Wordcount: 879 words
Summary: Introduction to Maybelle and her backstory.
NOTE: This is the first draft of a story, so it will most likely contain plot holes, retcons, and other inconsistencies. I’ll come back and fix things once the story (or arc) is complete!
Quiet Morning Baking
The early morning sunlight is coming through the papered windows, the inn is not affluent enough to afford glass.
The heat of the brick and clay ovens is not as hot as it’s normally because of the cold front, but it’s making her sweat.
She has a cotton kerchief to keep her hair and the sweat out of her eyes. She’s covered in flour and her hands are died brown from the henna that her mom was using to dye the wool.
The hatching is coming up and they are working on basic fabrics that trade well. Fancy fabrics are custom order only; they don’t have the money to waste on things that might not sell.
Colored yarns are something else. Her mother is always trying out new dying techniques and wools. Yarns always sell well, so there are no worries there. The most expensive dyes they can’t make, but her mother is a wizard at making new colors from the local plants and minerals.
The smell of the baking bread and the dough is very comforting it’s not something her own mothers does, but her favorite uncle is a baker and she used to love vacationing with him in the city as a child. He was unmarried, so he could not foster her and run his business, but she was looking forward to apprenticing.
There is some movement inside the inn, which is a separate building. The ovens in the inn itself are only fired up in the mild winters, the outside ovens are used most of the time.
There are other things in the ovens, a roast that is smelling wonderful and the porridge that will be breakfast.
There are only a few other people up .The family who owns the inn is up and one of the travelers, but so far everyone else is in bed.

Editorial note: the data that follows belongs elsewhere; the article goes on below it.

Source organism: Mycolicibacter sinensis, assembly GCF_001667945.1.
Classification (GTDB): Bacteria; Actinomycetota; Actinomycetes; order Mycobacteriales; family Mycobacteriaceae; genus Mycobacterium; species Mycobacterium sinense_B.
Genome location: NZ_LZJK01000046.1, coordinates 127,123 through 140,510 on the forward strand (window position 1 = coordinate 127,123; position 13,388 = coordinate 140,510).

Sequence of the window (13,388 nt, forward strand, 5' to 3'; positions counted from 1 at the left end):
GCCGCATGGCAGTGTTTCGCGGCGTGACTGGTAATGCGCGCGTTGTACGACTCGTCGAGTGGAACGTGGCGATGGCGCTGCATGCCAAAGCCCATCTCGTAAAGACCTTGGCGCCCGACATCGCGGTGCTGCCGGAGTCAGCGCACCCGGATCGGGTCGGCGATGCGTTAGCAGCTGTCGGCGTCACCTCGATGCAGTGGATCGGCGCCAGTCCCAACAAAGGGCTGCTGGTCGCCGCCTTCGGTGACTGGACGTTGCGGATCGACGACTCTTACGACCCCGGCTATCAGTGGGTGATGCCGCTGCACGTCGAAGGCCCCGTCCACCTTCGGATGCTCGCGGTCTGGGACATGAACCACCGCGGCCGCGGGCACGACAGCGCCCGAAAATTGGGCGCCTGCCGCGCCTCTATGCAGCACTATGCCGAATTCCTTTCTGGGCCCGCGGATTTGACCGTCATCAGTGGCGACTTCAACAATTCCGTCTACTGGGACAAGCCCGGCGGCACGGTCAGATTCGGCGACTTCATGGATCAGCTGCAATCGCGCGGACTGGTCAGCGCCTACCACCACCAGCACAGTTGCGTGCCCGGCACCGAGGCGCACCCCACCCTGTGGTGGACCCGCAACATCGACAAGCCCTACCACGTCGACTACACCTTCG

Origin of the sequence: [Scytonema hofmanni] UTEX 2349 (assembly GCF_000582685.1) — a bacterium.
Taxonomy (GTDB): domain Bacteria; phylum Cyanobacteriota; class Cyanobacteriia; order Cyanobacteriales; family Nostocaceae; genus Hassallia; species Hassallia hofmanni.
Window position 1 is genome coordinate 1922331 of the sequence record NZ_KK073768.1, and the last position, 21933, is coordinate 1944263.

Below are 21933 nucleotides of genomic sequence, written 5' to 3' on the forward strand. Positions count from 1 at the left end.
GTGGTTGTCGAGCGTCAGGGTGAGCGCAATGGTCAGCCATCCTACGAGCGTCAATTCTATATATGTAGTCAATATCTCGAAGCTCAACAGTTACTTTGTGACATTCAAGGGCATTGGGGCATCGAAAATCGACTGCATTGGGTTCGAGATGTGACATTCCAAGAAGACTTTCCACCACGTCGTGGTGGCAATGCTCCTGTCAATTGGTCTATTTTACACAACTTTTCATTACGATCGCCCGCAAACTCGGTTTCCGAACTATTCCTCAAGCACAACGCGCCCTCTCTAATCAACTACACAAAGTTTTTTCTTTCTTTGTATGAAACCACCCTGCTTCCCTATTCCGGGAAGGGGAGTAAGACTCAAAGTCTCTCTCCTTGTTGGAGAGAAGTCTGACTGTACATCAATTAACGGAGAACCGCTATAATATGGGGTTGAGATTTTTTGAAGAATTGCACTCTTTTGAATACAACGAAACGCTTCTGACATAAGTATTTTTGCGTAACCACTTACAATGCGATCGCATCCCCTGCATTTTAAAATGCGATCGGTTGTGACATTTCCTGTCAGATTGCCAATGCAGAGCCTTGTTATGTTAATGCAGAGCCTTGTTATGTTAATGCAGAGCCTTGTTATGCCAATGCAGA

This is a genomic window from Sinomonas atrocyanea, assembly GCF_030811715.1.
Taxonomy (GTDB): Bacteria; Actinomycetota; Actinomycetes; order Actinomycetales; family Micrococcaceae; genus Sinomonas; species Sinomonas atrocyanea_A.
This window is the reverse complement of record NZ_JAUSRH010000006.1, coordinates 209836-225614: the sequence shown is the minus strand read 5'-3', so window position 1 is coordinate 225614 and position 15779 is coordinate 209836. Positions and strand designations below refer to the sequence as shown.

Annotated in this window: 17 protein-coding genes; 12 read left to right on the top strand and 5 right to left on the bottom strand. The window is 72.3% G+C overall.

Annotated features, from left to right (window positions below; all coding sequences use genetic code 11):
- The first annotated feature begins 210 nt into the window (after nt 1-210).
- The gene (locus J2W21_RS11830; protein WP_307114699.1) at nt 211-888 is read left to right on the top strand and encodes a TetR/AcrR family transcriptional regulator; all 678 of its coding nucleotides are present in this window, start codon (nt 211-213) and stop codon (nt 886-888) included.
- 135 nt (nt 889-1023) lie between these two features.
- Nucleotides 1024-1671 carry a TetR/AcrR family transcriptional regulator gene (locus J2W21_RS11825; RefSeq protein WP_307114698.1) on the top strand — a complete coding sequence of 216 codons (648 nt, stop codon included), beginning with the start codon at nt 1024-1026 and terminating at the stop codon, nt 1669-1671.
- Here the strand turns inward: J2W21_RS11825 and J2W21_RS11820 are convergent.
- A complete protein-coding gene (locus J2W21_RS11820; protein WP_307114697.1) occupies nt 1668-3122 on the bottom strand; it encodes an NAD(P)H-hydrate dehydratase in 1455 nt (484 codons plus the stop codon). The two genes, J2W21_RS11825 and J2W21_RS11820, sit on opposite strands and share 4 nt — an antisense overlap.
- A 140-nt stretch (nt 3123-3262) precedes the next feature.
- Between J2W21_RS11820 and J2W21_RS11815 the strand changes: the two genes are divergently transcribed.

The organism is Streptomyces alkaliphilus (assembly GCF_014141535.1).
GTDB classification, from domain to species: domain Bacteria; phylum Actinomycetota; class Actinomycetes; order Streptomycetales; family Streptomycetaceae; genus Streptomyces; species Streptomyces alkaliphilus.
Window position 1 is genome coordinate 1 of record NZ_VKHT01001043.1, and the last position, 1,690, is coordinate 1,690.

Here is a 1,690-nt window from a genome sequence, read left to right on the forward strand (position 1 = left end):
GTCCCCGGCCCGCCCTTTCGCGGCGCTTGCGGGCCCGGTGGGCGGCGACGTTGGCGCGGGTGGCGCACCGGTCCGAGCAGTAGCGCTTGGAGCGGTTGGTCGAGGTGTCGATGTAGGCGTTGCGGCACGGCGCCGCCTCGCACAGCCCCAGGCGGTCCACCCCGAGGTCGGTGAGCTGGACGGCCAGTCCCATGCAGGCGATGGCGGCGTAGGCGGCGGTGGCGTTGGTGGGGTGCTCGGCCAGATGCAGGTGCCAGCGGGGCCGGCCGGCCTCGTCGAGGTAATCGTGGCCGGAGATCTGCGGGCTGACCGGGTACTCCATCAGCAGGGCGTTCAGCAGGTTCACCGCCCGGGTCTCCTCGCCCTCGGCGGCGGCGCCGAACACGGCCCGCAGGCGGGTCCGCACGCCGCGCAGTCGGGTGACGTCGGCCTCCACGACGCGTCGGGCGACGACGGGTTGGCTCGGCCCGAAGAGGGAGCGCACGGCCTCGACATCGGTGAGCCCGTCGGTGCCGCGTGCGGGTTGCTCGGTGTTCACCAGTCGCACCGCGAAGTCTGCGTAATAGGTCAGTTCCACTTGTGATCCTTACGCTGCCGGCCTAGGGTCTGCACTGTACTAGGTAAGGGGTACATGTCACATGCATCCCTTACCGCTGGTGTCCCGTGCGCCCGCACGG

Her palms him the bread with an even rhythm, turns and pushing to knead it into shape for the second rise.
This was simple bread, meant for the ovens of the inn, to be used for dipping and platters. She had other bread rising for the sandwiches, thicker but tastier. The only other bread she did we biscuits for morning and a trail bar that was less bread and more rough oats and honey.
She was the only one up this early in the kitchen, the others had come and gone, but the bread she was making was tomorrow and for dinner tonight. The ovens were normally run only in the morning and in the evening when it was hot but there had been a cold snap recently that gave her more room to work.
The bread dough rolls under her hands, punching and twisting until the right consistency is found. There something soothing, something simple about bread. she’s loved it since she was little, and that is why she’s apprenticed herself to her uncle, come graduation.
The air is muggy, but cool. The storms that had been plaguing the town were slowly but surely tapering off. The weather news from the west showed a long line of clear skies, and they were looking forward to the lack of rain. The grounds were muddy and torn up from the foot traffic, there was a feast day the past weekend and the inn was still recovering from the uptick in traffic.
She was working on some platter bread now, thick absorbent material used in place of plates for overflow crowds. There was real wooden bowls and cups, but it was easier to use the bread than it was to keep enough carvings of the tableware to seat so many.
She finished the bread as the inn keepers wife comes in to shoo her off to classes. They start well after the first light, since there are plenty of farm kids that need to work in the early mornings.
Classes start about 10am, which is well into the day. They break for lunch at noon and then are back in classes until 2. They are in an open classroom with one general lecture a day and then each has their own work schedules. Depending on what they are going to be when they grow up they study different things.
She has to leave a little early to go home and change. She says bye to the inn keeper and her son who waves hi. He only went to the first five years of schooling since he’ll be learning directly from his parents.
May is going for the other schooling since she’s going into a new field and her uncle does not have time to give her a grounding in everything.
She goes home to change, sticks her head in where her mother is on the larger loom weaving plain cloth. They exchange a bit of pleasantry and then she changed to go to class.
She keeps a locket that Aaron gave her and reflects on it as she’s getting changed. She’s looking forward to being married once Aaron gets out of the service. She pats the letters she has hidden in her underclothing drawers and then tucks back her hair into a bun and heads out the door.
She runs into her best friend Cybil outside and they walk to class together.
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